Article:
Nucleolar reorganisation promotes repair of rDNA double strand breaks by homologous recombination throughout the cell cycle.
van Sluis, Marjolein
MetadataShow full item record
This item's downloads: 294 (view details)
The nucleolus is the largest functional domain within the nucleus and is the site of ribosome biogenesis. It has a distinct structure and houses ribosomal RNA gene (rDNA) transcription, pre-ribosomal RNA (pre-rRNA) processing, and pre-ribosome assembly. The rDNA repeats encode the major rRNA species and are organized into large head-to-tail tandem arrays located at the nucleolar organiser regions (NORs). In humans, the ~300 rDNA repeats are distributed among five NORs on the short arms of the acrocentric chromosomes. In most human cells a majority of NORs, but usually not all, are active, and coalesce to form between 1 and 3 nucleoli. Nucleoli are spatially isolated from the rest of the nucleoplasm by a shell of heterochromatin. The enormous demand for ribosomes by actively growing cells means that rDNA repeats are the most actively transcribed genes in all eukaryotic cells. The resulting vulnerability of rDNA combined with emerging roles for the nucleolus in stress sensing prompted us to investigate the response of nucleoli to the presence of double strand breaks (DSBs) in the rDNA. The 28S rRNA coding sequences contain the 15bp recognition sequence for the homing endonuclease I-PpoI. I have developed a broadly applicable mRNA transfection procedure that can efficiently introduce I-PpoI into a wide variety of human cell lines, thus inducing DSBs specifically within the rDNA repeats. Analysis of how nucleoli deal with DSBs in the rDNA has uncovered a complex response. The presence of DSBs results in activation of ATM and inhibition of transcription. As a direct consequence of transcriptional inhibition, rDNA repeats withdraw from the nucleolar interior to caps located at the nucleolar periphery. Importantly each cap represents the rDNA from a single NOR. Positioning of damaged NORs on the nucleolar surface renders their damaged rDNA accessible to repair factors, normally excluded from the nucleolar interior. Evidence suggests that repair is carried out by homologous recombination (HR), independently of the stage in the cell cycle. This complex nucleolar response highlights the fact that a spectrum of DSB repair mechanisms have evolved to maintain integrity of the genome.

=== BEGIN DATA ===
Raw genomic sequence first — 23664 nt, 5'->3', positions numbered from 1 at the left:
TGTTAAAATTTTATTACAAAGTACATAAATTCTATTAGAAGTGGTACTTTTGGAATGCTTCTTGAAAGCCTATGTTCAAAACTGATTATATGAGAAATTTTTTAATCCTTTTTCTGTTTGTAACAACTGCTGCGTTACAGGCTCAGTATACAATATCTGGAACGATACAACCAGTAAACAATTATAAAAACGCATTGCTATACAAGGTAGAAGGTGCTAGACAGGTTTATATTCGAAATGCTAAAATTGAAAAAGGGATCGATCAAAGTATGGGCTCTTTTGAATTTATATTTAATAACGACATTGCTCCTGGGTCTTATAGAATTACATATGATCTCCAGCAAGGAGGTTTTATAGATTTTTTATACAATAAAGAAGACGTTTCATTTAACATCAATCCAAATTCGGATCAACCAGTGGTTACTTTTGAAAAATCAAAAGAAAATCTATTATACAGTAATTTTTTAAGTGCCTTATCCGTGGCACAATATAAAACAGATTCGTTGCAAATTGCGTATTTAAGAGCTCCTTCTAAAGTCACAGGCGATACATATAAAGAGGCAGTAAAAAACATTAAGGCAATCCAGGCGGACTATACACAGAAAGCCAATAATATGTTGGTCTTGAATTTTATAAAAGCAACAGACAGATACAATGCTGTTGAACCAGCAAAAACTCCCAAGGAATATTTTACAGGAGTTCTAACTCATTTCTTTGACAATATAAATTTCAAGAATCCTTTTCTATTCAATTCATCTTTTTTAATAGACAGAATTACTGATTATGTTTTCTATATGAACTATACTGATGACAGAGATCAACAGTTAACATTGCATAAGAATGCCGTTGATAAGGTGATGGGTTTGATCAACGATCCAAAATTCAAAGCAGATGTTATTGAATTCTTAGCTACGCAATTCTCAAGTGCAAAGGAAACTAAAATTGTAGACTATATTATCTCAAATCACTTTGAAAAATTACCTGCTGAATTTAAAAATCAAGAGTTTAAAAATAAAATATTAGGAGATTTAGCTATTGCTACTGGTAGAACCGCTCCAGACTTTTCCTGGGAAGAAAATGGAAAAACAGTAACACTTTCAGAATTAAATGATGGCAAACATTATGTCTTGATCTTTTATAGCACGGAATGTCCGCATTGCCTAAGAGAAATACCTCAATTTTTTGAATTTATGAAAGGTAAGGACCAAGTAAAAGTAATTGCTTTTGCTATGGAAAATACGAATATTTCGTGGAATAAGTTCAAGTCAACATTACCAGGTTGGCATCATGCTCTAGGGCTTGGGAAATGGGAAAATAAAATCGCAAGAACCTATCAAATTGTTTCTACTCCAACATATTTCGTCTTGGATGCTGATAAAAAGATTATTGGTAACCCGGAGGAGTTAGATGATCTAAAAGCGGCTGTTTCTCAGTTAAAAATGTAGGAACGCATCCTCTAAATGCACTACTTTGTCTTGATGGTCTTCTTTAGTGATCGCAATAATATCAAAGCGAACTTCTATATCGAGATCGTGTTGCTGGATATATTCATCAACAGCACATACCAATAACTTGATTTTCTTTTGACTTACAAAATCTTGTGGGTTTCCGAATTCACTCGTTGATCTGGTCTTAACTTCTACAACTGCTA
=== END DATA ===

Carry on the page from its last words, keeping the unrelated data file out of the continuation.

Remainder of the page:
This item is available under the Attribution-NonCommercial-NoDerivs 3.0 Ireland. No item may be reproduced for commercial purposes. Please refer to the publisher's URL where this is made available, or to notes contained in the item itself. Other terms may apply.
The following license files are associated with this item: